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City Politics Forever Changed By 9/11

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The September 11th attacks not only changed Lower Manhattan, but also how local leaders think about politics. NY1's Courtney Gross filed the following report.

Ten years after the attacks on the World Trade Center, 9/11 still shapes the politics and public policy of New York. Security issues have taken center stage. Civil liberties, some say, have taken a back seat.

"Security has become such a dominant concern. It really changes the narrative for how people align themselves politically with respect to what used to be left-right positions on crime and personal security and personal freedom," said David Birdsell of Baruch College.

Even on the local level, politicos say leaders are often selected with safety in mind.

"When people are running for Congressional seats, there is a feeling of who can best defend this country," said Political Consultant George Artz.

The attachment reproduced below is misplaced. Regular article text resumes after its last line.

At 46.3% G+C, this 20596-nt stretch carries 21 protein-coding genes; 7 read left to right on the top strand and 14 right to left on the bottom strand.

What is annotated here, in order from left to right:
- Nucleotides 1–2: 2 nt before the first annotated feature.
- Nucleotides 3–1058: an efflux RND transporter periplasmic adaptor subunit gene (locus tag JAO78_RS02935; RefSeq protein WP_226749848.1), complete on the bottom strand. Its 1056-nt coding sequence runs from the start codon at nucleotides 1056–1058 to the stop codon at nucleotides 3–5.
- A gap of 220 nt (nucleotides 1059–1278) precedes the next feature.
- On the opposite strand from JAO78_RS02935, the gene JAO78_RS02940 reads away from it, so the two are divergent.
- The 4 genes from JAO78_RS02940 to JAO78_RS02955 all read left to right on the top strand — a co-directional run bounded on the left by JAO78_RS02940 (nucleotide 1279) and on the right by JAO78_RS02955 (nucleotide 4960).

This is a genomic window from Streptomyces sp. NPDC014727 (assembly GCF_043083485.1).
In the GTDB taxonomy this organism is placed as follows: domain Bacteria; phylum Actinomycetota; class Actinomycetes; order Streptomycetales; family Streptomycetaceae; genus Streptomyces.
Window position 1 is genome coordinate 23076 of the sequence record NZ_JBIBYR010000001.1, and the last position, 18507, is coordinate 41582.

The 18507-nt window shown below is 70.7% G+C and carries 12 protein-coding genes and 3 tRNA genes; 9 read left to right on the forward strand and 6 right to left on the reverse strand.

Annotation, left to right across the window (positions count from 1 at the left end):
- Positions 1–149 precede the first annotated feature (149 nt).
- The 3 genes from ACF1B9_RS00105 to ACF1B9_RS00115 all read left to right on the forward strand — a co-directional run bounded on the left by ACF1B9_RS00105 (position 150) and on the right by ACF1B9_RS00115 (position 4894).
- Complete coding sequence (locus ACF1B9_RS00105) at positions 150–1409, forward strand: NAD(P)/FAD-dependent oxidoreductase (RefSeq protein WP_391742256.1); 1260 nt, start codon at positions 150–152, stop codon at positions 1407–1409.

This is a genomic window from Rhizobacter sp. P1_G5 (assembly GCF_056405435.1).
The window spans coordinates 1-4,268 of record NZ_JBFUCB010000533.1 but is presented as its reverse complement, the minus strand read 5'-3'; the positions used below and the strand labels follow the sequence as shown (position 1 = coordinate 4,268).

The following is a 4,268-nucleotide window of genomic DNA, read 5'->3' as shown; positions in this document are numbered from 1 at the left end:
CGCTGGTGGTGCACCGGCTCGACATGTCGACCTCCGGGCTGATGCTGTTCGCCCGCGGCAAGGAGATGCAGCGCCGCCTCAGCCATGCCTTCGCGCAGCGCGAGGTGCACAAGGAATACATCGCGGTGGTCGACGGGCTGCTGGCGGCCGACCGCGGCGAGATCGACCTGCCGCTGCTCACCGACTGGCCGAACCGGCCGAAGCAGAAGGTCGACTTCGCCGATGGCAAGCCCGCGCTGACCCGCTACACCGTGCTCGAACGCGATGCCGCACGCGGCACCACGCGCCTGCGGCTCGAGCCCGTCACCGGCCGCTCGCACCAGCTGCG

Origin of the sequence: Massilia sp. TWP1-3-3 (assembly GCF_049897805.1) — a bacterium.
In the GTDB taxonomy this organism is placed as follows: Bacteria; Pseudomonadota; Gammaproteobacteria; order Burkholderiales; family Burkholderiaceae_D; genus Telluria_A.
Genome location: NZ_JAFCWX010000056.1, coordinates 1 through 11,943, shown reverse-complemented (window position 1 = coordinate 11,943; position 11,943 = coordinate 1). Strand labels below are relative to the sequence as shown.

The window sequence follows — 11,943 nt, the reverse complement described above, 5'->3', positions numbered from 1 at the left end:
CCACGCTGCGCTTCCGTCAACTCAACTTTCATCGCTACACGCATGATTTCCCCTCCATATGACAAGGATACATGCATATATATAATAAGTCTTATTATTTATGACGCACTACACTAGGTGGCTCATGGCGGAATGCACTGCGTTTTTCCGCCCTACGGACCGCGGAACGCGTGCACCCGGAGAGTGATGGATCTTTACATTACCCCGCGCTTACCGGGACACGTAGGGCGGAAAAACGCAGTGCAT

Elected officials say the attacks are still used as a political weapon.

"Rudy Giuliani and George Bush just waved a flag and said 9/11 and used it as a partisan issue. That's happening much less now, and I hope much less in the future," said Congressman Jerrold Nadler.

But some 9/11 references are still considered off-limits.

In the 9th Congressional District race to replace Anthony Weiner, Republican Bob Turner unleashed a campaign spot earlier this summer that showed the smoldering Twin Towers.

The ad blasted his opponent David Weprin's position on the Lower Manhattan mosque.

Meanwhile, an ad put out by Democrats last week depicting a plane crossing the Manhattan skyline also didn't go over well. And it's unlikely to change anytime soon.

"Nine-eleven does come into races, but it's principally about the way people deal symbolically with 9/11," Birdsell said.

"It's certainly a factor in peoples' minds and that's why people will question the next mayor who your police commissioner will be," Artz said.

Ten years after the September 11th attacks, it's unclear when 9/11 won't factor into New York City politics.

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